That “I’m in Japan” Feeling

When I came to Japan, I always had the “I’m in Japan” feeling. Everything I saw, heard, smelled, tasted, and felt was Japan. Everywhere I went, I thought, “This is Japan.”

A few months later, the feeling wore off. A few years later, that feeling just isn’t there.Ā  I loved that feeling. I remember when I was a kid and we visited my grandparents on Vancouver Island, I had that “I’m on Vancouver Island” feeling. Then I lived there, and didn’t have that feeling anymore.Ā  Occasionally, I’ll get flashes of these feelings whenever I’m somewhere somewhat familiar to me, but not often.

But I felt it again. After more than a week of sightseeing, I felt it again! But not where you’d imagine. I felt it while I was laying in bed this morning, hearing the sounds of everything going on outside. I suddenly felt, “I’m in Japan.”

Today, we’re going to a place that is very Japanese. From its tofu-filled shopping street to its Afuri Shrine, Mt. Oyama is a very old religious site in Japan. We’re going to climb it! And by climb it, I mean we’re taking the cable car. It’s a new cable car, too. I won’t live blog it, since I’d just say thing like, “here’s a tree, and some more trees” and “Check out this rock!” I will take video whenever we see something interesting, though.

So, my question for you today is a two-parter. First, the feeling that I’ve mentioned, do you get that feeling whenever you go somewhere new? And second, have you ever climbed a mountain? Let me know in the comments below.


11 thoughts on “That “I’m in Japan” Feeling”

  1. I do get that feeling when I go to new towns and cities. Even if I’ve visited there before. I climbed Mt. Chirripo in Costa Rica. Though we didn’t make it to the shelter at the top because we ran out of daylight. One day I’ll be back there and we’ll make it to the top!

  2. I used to get it a lot in Europe. Ah, I’m in Germany. Ah, I’m in France. Ah, I’m in Poland. Everything was so different that it didn’t matter if I was in bed or driving down the street or at work, it was difficult to forget.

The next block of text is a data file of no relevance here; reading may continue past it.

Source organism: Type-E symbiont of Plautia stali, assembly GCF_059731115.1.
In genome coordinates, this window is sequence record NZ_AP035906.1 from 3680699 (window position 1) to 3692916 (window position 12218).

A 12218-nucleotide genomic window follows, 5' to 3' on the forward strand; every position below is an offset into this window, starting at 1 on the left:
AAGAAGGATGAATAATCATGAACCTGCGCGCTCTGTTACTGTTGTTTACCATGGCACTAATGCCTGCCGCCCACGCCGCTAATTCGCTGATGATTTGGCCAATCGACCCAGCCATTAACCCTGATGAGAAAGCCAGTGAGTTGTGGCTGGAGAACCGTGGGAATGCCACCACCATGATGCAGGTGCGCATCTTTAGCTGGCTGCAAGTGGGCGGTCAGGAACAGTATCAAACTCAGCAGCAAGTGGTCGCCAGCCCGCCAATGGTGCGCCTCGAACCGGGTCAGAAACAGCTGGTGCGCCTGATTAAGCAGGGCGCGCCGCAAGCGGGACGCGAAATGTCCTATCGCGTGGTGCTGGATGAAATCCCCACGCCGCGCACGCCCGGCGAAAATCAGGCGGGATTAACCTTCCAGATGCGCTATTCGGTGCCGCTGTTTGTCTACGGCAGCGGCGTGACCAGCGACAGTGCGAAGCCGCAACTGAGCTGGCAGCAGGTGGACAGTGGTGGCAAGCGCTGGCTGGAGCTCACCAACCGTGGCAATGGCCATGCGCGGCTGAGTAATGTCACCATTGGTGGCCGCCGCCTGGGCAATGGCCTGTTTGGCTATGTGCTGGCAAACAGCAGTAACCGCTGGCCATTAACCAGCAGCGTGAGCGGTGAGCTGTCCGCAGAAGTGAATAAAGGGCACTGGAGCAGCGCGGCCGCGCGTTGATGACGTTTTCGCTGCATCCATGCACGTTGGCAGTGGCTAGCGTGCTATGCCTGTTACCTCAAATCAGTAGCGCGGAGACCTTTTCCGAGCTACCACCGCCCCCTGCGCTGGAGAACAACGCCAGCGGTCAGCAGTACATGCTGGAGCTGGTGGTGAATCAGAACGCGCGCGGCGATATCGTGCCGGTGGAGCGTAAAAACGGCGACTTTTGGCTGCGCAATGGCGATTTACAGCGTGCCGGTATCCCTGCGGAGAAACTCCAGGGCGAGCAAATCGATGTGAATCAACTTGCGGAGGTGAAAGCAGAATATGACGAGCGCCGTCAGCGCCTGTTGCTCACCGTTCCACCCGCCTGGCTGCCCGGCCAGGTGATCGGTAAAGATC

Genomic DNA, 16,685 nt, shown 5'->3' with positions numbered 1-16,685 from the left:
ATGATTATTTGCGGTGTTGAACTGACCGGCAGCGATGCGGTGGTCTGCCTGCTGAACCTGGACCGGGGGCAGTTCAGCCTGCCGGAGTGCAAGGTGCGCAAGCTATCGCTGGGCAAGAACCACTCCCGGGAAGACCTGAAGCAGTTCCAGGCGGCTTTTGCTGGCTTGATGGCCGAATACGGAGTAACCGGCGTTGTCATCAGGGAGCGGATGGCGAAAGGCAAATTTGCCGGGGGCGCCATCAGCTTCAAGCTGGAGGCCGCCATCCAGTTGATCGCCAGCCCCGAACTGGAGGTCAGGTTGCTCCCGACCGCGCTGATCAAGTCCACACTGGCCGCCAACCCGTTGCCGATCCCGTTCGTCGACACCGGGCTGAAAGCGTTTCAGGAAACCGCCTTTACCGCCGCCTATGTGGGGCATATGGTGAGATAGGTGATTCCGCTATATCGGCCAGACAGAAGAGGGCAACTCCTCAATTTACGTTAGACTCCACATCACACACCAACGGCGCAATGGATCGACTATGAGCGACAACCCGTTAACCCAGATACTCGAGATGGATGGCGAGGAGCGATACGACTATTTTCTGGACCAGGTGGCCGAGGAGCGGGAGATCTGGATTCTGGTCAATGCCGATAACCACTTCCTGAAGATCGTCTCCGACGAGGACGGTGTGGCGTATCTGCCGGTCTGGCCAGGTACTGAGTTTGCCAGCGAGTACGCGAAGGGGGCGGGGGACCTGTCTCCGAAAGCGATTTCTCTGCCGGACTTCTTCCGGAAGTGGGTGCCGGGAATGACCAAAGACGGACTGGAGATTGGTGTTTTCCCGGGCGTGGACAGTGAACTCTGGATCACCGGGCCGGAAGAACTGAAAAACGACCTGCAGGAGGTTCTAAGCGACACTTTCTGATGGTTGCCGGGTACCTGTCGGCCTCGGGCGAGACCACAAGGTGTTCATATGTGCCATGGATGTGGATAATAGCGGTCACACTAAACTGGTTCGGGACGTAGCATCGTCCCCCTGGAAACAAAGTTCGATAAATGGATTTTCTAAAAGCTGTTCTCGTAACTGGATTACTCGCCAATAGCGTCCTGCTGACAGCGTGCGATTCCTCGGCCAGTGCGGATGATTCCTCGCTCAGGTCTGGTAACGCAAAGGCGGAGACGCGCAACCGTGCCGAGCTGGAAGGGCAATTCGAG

Now, I get it whenever I go home, which is a 7-8-hour drive. As soon as I hit about 3-4 hours out, I can feel my blood come alive and my breathing change. Everything in me says, “I feel it. We’re getting close. We will be in Houston soon.”

    I don’t have that distinct feeling here in Oklahoma. It’s actually a fact I forget a lot. The one time I don’t is when I’m perusing the mountains. I haven’t climbed any, but I have driven a few. :]

    1. I got it whenever I went back to my hometown and stayed with my family. It always felt the same. I’d also have to say that the feeling of home applies to Seattle-Tacoma International Airport. I’ve gone through it so many times on my way to Canada that I can feel home is near.

  3. While I get that feeling when I go someplace new, I feel it more acutely when I return to a cherished place, such as where I grew up or my college.

    The tallest mountain I have summited is Pike’s Peak in Colorado, but I’ve been there by car and by cog railway, not on foot. I can only do hills on foot. šŸ˜‰

  4. I’ve “climbed” a few mountains, by which I mean hiked up them (I didn’t have to use my hands). In Africa and South America, I was often the only person on the mountain (or my group was the only group). In Southeast Asia, the mountains were usually so covered in jungle that there was no scenic view. Uluru in Australia was a lot of fun. My home continent of North America is probably where I’ve been to the fewest mountains.

    1. I’ve been to the top of only five mountains: three in Japan, two in Canada. Mt. Fuji is the tallest. Interestingly, I’ve never actually climbed a mountain in Canada. One was by gondola, the other by ski lift.

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